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Juvenile Ex-Offenders Need Libraries Too

by on November 1, 2013

As a teacher, sometime librarian and present day counselor in a jail’s school program, I work with teenagers, ages 16 to 21, many of them only recently discovering that they like to read. Our jail school offers them a little rolling library on wheels with a limited selection of ragtag paperback donations, comic books, and book orders that we hope will make it into next year’s budget. Even with this limited collection, I know that I keep them busy and interested in reading. The public library can offer them so much more when they are released.

Thinking that there must be information about high risk teenagers and the books they wanted to read, I checked ALA’s website and found, Teens Need Libraries, an issue brief distributed by the Young Adult Library Services Association (YALSA). Our teens need libraries–yes, and finally, these teens have discovered one, in jail, and for all the reasons listed in the “Teens Need Libraries” issue brief [1].  Teens need to access print and online resources that meet their needs and interests, [they] need programs that meet their unique needs and interests and [they] need additional help in preparing for college and the workforce.  Yes, yes, yes, our incarcerated students need the library. How was I ever going to get them there after their release?

Who Wants A Troublemaker?
Even if I manage to nudge a few of them in that direction, what is the likelihood that they’ll fit in at college or in the work force? Many of them have been labeled ‘troublemaker’ for years prior to landing in jail and have begun to wear that label as an emblem of honor. These youths are the living evidence that libraries use to support the need for young adult services (the idea that libraries need to offer teens supervised after-school time when they are more likely to become victims of crime or to be influenced by gang activity)[2]. No, even if our students have developed an appetite for reading, they don’t fit the description of the average Teen Reading Club participant, and it isn’t likely that the average young adult librarian will jump for joy seeing them walk in the door.  I guess my idea of their continuing to read, and leading successful post-jail lives, is somewhat wishful thinking. The statistics are against them, incarcerated children are more than likely to return to jail – their odds are 2 in 5 [3].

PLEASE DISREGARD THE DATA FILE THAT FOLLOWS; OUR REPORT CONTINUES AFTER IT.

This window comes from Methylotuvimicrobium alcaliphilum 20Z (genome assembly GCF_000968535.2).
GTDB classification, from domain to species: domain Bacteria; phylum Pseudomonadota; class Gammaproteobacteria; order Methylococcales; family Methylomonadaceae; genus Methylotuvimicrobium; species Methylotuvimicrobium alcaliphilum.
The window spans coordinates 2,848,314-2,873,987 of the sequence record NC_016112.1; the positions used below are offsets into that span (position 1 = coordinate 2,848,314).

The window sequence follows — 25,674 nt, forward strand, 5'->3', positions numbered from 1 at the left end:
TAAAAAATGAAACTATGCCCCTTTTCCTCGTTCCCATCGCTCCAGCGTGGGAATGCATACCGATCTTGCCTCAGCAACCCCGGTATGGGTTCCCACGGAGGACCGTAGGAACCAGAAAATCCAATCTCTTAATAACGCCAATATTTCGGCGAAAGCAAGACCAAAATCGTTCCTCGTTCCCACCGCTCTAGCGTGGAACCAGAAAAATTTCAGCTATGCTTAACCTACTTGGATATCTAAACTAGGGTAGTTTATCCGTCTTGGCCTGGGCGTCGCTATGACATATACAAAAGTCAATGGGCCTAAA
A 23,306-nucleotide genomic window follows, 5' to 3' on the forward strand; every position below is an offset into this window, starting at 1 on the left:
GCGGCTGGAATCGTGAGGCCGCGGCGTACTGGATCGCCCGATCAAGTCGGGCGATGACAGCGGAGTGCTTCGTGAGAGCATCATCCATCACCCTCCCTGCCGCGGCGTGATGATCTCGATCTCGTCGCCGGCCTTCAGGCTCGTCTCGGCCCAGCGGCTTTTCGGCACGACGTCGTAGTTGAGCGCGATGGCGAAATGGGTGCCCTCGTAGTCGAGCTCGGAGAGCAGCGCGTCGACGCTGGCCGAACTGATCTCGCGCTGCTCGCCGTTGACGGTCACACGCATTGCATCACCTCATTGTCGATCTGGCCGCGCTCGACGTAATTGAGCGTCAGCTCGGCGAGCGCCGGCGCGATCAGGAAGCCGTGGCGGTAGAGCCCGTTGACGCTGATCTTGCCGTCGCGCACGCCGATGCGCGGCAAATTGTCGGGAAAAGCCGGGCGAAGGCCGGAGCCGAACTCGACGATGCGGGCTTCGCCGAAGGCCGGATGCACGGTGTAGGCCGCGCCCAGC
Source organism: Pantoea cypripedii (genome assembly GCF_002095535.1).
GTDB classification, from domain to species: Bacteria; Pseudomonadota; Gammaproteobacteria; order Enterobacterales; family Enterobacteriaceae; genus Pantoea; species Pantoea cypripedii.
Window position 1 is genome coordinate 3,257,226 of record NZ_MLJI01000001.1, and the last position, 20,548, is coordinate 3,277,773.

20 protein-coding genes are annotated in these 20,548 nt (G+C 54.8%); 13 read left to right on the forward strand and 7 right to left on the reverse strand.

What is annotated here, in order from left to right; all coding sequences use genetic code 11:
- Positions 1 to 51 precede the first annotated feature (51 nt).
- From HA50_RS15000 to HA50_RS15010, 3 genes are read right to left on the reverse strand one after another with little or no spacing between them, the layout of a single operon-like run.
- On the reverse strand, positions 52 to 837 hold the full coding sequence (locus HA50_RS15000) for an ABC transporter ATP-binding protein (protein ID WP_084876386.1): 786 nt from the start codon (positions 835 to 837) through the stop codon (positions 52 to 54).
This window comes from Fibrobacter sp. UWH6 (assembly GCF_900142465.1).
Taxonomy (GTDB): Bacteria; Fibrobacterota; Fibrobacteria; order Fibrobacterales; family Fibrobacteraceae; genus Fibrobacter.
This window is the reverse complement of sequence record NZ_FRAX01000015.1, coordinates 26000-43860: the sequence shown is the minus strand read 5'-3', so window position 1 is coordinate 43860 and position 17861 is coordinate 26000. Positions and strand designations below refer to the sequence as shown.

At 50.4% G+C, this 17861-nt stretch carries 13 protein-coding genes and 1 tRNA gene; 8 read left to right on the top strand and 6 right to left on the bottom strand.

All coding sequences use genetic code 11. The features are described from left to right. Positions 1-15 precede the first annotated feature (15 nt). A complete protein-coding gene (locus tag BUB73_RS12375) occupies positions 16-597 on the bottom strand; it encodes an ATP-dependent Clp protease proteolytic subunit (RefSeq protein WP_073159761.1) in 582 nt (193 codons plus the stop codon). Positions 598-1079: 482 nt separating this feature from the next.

Libraries, Teens, A Positive Future
The YALSA brief outlines many of the reasons why these children are sitting in jail and only now discovering books.  Teens need guidance and access to resources to envision and pursue a positive future. [4] Teens without a connection to a library have a much higher risk factor for drug use and criminal activity. It is no surprise that when asked, almost none of them have a library card, and almost 3/4 of them have never even been to the library.

Five Emerging Practices in Juvenile Re-Entry
Libraries though, of course, aren’t the only ones concerned with teens’ futures. Agencies working with juvenile ex-offenders are just as concerned about the future and are very focused on teens re-entering the community successfully. They realize that guidance and access to resources are the keys to successful re-entry and lower recidivism rates.

The Justice Center of the Council of State Governments’ Report, Five Emerging Practices in Juvenile Re-Entry highlights five overarching principles [5]:

1. Integrating the science of adolescent brain development into the design of reentry initiatives.2. Ensuring that reentry initiatives build in youths’ strengths and assets to promote pro-social development.
3. Engaging families and community members in a meaningful manner throughout the reentry process.
4. Prioritizing education and employment as essential elements of a reentry plan.
5. Providing a stable, well-supported transition to adulthood that helps to create lifelong connections.

As both a librarian and a transition counselor, I recognize that the goals are:

  • Understanding the adolescent mind.
  • Acknowledging their needs and interests.
  • Engaging the community.
  • Emphasizing education and encouraging employment.

The Freedom Ticket
Daniel Marcou, librarian at the Hennepin County Library (Minn.), has referred to a library card as ‘a freedom ticket.'[6]  How can the library use this freedom ticket idea to help frame a successful transition back into the community for incarcerated youth? How can the community become engaged in the effort? How might Young Adult Services specialists best contribute? Having observed the love of reading blossoming among incarcerated youth, and seeing how books can serve as a source of inspiration and transformation, I believe that the library can become a key player in helping formerly incarcerated youth successfully re-integrate into society.

Is your library or community organization doing anything to help previously-incarcerated  young adults ? Leave your ideas and suggestions in the comments.


1. “Issue Brief: Teens Need Libraries.” Young Adult Library Services Association. American Library Association, n.d. Web. 5 Oct. 2013
2. “Helping Libraries Meet the Diverse Needs of Teens Report 2012.” Young Adult Library Services Association. American Library Association, n.d. Web. 5 Oct. 2013.
3. Davis, Lois. “To Stop Prisons’ Revolving Door.” RAND Corporation. The Los Angeles Times, 16 Sept. 2013. Web. 21 Sept. 2013.
4. Ibid.
5. Bilchik, Shay. “Five Emerging Practices in Juvenile Reentry – CSG Justice Center.” CSG Justice Center. Council of State Governments, 31 May 2011. Web. 5 Oct. 2013.
6. Lilienthal, Stephen. “Prisons and Libraries: Public Service Inside and Out.” Library Journal 1 (2013): n. pag. Library Journal. Web 21 Sept. 2013.